Jan. 18 (Bloomberg) -- ICIS Heren, the energy price-reporting agency, fired Seth Freedman two months after he went to regulators and the press with allegations of attempted price manipulation by natural-gas traders.
Freedman’s contract as a reporter in London was terminated on Dec. 28, according to a letter obtained by Bloomberg News that was sent to him by Graeme Roy, Reed Business Information Ltd.’s human resources director. He was offered three other roles within the company on the same terms and conditions, which he turned down, RBI said today in a statement.
Freedman was fired because it was no longer practicable for him to work within the price-reporting team after covertly recording them and making derogatory comments about them in the press, according to the letter. Paul Abrahams, a London-based spokesman for RBI, declined to give any further details when contacted by telephone. ICIS Heren is a unit of RBI.
“It beggars belief that RBI have deigned to dismiss the very person who raised issues of alleged wrongdoing,” Shah Qureshi, Freedman’s legal representative at Bindmans LLP in London, said today by phone. “It appears he has been made a sacrificial lamb as a result of this.” Freedman’s dismissal is subject to an appeal, Qureshi said.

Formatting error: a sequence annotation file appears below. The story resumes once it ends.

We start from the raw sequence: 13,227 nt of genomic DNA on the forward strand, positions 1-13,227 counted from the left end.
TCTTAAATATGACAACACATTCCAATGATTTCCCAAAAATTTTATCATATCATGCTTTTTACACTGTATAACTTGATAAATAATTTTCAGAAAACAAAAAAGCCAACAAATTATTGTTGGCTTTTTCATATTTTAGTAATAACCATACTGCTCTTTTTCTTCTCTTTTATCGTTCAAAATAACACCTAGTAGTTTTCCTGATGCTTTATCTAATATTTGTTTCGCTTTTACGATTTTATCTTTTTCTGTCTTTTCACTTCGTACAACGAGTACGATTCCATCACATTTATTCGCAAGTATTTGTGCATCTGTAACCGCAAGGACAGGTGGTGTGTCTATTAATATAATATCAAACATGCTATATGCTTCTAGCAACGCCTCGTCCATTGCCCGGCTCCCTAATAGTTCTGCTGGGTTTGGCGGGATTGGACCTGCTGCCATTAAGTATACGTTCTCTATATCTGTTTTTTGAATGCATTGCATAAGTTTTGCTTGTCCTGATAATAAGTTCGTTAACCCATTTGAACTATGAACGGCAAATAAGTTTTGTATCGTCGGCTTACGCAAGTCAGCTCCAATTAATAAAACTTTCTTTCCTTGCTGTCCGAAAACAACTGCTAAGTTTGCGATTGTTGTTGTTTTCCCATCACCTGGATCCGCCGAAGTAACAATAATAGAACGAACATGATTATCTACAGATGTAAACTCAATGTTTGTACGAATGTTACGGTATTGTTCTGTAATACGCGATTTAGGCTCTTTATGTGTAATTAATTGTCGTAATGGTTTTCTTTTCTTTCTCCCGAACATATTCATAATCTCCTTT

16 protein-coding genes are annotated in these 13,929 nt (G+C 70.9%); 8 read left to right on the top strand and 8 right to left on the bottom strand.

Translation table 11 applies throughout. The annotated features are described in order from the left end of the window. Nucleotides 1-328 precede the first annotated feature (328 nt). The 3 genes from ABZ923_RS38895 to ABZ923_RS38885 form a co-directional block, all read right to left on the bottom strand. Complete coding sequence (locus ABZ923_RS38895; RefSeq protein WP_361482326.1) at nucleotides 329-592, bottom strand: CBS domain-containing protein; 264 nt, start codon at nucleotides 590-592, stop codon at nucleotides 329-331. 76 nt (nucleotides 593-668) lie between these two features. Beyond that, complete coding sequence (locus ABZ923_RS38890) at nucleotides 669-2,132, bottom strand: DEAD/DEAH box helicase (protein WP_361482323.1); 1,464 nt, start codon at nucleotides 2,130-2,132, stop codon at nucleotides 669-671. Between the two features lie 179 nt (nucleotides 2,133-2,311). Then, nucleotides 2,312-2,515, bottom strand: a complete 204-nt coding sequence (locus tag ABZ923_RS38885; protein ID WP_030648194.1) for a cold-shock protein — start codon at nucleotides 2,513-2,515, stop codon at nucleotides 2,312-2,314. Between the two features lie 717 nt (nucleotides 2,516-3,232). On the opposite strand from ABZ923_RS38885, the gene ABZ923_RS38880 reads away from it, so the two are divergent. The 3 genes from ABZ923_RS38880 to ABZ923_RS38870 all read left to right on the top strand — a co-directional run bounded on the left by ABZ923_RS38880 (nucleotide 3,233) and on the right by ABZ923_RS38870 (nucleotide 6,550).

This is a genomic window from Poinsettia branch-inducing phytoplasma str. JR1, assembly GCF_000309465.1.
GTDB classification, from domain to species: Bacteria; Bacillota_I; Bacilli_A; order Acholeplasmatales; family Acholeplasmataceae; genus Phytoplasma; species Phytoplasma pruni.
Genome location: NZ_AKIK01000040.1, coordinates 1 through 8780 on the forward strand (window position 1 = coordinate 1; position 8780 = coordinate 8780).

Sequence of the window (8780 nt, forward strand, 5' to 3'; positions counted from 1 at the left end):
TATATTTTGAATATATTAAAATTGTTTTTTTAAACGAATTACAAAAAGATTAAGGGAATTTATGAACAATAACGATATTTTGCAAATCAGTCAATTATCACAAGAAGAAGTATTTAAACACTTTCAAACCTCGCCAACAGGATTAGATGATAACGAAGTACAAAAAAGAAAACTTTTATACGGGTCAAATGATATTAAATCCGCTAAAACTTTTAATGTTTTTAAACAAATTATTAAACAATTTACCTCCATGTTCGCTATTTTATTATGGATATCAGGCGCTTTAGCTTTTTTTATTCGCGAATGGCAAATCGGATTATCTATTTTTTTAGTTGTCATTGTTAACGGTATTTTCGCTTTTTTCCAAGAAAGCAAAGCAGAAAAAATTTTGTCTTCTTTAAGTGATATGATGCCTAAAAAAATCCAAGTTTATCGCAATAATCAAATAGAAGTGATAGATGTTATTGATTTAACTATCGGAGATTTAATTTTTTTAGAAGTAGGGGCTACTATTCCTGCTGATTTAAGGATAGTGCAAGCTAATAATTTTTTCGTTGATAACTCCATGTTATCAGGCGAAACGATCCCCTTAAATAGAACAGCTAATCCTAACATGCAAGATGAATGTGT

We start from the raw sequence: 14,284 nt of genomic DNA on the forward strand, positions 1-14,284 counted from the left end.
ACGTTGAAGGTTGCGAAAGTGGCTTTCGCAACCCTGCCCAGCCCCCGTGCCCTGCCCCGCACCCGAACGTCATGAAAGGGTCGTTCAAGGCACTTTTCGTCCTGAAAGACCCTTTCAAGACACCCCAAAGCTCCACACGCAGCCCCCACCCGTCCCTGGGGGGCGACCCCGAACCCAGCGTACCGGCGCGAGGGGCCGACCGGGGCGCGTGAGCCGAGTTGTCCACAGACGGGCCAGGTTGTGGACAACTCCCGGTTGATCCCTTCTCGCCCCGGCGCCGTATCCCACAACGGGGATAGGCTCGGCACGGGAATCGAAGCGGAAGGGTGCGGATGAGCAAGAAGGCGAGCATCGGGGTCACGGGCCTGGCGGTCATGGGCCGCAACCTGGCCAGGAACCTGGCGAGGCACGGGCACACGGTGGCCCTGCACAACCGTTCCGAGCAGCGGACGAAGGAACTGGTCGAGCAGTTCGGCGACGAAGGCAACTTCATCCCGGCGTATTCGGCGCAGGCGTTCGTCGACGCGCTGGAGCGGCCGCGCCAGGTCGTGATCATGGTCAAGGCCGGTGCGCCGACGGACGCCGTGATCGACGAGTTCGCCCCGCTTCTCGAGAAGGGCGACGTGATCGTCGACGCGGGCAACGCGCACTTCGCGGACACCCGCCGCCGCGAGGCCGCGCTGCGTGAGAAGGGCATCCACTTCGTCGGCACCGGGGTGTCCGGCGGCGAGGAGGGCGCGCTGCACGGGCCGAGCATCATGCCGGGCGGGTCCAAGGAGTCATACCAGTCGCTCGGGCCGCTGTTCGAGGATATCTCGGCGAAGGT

The U.K.’s $480 billion gas market came under the spotlight in October after Freedman reported deals he suspected were being done below prevailing levels. Freedman, a former broker at Insinger de Beaufort NV and Eden Financial Ltd., notified his managers of what he suspected was an attempt to manipulate assessments on Sept. 28.
ICIS reported the case to the Office of the Gas and Electricity Markets, saying there had been “a series of deals done below the prevailing market trend,” according to a Nov. 12 statement.
Ofgem, as the regulator is known, said in a Nov. 13 statement it was investigating. The Financial Services Authority, or FSA, also said Nov. 12 it had received the information.
“Traders run roughshod over unsuspecting, under-trained journalists, leaning on them to influence the final prices in their favor,” Freedman, 32, who joined ICIS in January, said in a Nov. 16 phone interview. “Traders tried to influence me regularly.”
Reporters working for ICIS receive “extensive training” and are equipped to challenge any information they receive, Abrahams said Nov. 29.
The International Energy Agency, OPEC and the International Organization of Securities Commissions said in an October 2011 report that “there is a risk that a price-reporting agency’s benchmark price can be manipulated by the submission of false prices or by over- or understating the volume transacted.”
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